The year 2022 has been one of heightened global tensions and geopolitical military conflicts. Russia’s three-day “special military operation” against Ukraine has turned in months of heated battlefield bloodshed, cruise missile attacks, and sparked a global cyberwar touching hundreds of other non-Ukrainian nor Russian entities. Elsewhere, open sources estimate that over 100 people have died in a border conflict between the former Soviet states of Kyrgyzstan and Tajikistan, both of which share a border with China. Meanwhile, a fragile ceasefire agreement between Armenia and Azerbaijan failed to stop fighting that resulted in a couple hundred deaths in an Armenia enclave of the Nagorno-Karabakh region of Azerbaijan just last month.
Amongst these hostilities are escalating, volatile tensions between China and Taiwan that stem from China’s “One-China Principle” and its refusal to recognize Taiwan’s sovereign independence.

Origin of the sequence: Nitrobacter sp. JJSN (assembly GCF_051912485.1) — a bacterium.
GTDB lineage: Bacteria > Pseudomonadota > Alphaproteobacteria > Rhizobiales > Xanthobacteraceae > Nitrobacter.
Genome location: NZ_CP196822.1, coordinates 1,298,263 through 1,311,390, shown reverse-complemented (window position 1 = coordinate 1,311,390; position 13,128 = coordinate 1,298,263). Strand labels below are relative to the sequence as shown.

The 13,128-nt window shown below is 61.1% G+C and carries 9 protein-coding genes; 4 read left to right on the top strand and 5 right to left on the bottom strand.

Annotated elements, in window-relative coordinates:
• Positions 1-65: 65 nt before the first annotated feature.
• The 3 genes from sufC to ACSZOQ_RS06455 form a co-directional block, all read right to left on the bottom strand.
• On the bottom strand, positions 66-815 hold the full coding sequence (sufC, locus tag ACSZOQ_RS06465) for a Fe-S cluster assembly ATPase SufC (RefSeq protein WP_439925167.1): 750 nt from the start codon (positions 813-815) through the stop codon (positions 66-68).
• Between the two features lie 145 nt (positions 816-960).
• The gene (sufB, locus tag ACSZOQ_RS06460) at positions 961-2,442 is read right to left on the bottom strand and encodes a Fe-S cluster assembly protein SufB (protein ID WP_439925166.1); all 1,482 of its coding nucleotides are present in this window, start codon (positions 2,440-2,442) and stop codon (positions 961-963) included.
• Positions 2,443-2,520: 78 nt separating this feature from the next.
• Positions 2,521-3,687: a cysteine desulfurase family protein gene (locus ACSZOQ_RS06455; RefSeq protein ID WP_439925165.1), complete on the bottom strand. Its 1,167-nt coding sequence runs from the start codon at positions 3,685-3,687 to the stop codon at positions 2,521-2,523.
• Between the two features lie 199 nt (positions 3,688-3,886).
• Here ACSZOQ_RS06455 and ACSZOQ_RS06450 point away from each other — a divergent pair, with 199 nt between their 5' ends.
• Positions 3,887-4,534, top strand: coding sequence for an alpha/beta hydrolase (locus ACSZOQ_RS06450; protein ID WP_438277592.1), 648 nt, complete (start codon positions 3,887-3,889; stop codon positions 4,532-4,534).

In DarkOwl’s upcoming research investigation, our analysts take a closer look at how recent political tensions between China and Taiwan spill into the darknet, deep web, and greater cyber space.
In this paper, we will look at how numerous data leaks and cyberattacks have occurred in both the U.S. and Taiwan – prompted by a controversial political visit from US Speaker of the House, Nancy Pelosi in August, and the subsequent approval from the Biden administration to deliver $1.1 Billion dollars in US weapons to Taiwan.
The new research piece will also shed light on the darknet’s response to concerted information operations and political escalations between the two countries, including chatter related to a potential military invasion of Taiwan, China’s role in Russia and across the globe, and general anti-China sentiment across several darknet discussion services. We also uncover some of the critical government and organization data leaks that have surfaced for both Taiwan and China and are in circulation in the darknet.